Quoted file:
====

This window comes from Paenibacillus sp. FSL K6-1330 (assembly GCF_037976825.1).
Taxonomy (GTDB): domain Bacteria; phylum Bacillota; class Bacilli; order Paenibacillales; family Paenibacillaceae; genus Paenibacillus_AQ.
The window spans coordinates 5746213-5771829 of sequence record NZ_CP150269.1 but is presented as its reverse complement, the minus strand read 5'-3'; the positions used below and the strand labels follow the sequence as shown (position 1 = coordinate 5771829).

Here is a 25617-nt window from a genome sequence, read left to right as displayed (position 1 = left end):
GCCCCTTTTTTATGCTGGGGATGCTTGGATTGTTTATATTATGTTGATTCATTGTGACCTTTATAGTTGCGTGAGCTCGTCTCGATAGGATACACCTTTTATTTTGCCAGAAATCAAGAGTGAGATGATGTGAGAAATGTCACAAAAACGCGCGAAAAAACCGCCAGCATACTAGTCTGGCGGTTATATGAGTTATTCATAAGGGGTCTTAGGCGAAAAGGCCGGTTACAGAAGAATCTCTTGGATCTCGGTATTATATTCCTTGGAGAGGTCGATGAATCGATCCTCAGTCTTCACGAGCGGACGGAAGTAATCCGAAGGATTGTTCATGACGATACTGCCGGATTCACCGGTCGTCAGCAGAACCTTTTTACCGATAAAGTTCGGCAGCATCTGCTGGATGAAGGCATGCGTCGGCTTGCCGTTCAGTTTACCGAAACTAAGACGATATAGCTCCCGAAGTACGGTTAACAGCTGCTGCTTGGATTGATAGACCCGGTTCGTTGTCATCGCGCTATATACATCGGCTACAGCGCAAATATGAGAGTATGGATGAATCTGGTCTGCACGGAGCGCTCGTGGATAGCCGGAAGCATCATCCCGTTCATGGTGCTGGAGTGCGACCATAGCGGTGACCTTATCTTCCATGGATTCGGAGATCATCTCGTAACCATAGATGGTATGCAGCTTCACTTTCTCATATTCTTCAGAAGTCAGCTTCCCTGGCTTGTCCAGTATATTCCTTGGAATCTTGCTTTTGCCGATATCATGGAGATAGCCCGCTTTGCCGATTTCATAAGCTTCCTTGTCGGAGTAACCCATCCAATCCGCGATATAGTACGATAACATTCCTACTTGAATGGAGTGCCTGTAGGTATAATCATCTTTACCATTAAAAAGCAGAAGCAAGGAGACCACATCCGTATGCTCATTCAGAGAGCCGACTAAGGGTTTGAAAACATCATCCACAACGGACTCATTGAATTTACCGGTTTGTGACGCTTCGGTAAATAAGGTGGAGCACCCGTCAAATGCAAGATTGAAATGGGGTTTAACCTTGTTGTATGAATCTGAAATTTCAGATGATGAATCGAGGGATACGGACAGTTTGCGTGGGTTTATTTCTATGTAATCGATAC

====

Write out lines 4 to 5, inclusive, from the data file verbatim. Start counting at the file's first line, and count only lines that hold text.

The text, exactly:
Here is a 25617-nt window from a genome sequence, read left to right as displayed (position 1 = left end):
GCCCCTTTTTTATGCTGGGGATGCTTGGATTGTTTATATTATGTTGATTCATTGTGACCTTTATAGTTGCGTGAGCTCGTCTCGATAGGATACACCTTTTATTTTGCCAGAAATCAAGAGTGAGATGATGTGAGAAATGTCACAAAAACGCGCGAAAAAACCGCCAGCATACTAGTCTGGCGGTTATATGAGTTATTCATAAGGGGTCTTAGGCGAAAAGGCCGGTTACAGAAGAATCTCTTGGATCTCGGTATTATATTCCTTGGAGAGGTCGATGAATCGATCCTCAGTCTTCACGAGCGGACGGAAGTAATCCGAAGGATTGTTCATGACGATACTGCCGGATTCACCGGTCGTCAGCAGAACCTTTTTACCGATAAAGTTCGGCAGCATCTGCTGGATGAAGGCATGCGTCGGCTTGCCGTTCAGTTTACCGAAACTAAGACGATATAGCTCCCGAAGTACGGTTAACAGCTGCTGCTTGGATTGATAGACCCGGTTCGTTGTCATCGCGCTATATACATCGGCTACAGCGCAAATATGAGAGTATGGATGAATCTGGTCTGCACGGAGCGCTCGTGGATAGCCGGAAGCATCATCCCGTTCATGGTGCTGGAGTGCGACCATAGCGGTGACCTTATCTTCCATGGATTCGGAGATCATCTCGTAACCATAGATGGTATGCAGCTTCACTTTCTCATATTCTTCAGAAGTCAGCTTCCCTGGCTTGTCCAGTATATTCCTTGGAATCTTGCTTTTGCCGATATCATGGAGATAGCCCGCTTTGCCGATTTCATAAGCTTCCTTGTCGGAGTAACCCATCCAATCCGCGATATAGTACGATAACATTCCTACTTGAATGGAGTGCCTGTAGGTATAATCATCTTTACCATTAAAAAGCAGAAGCAAGGAGACCACATCCGTATGCTCATTCAGAGAGCCGACTAAGGGTTTGAAAACATCATCCACAACGGACTCATTGAATTTACCGGTTTGTGACGCTTCGGTAAATAAGGTGGAGCACCCGTCAAATGCAAGATTGAAATGGGGTTTAACCTTGTTGTATGAATCTGAAATTTCAGATGATGAATCGAGGGATACGGACAGTTTGCGTGGGTTTATTTCTATGTAATCGATAC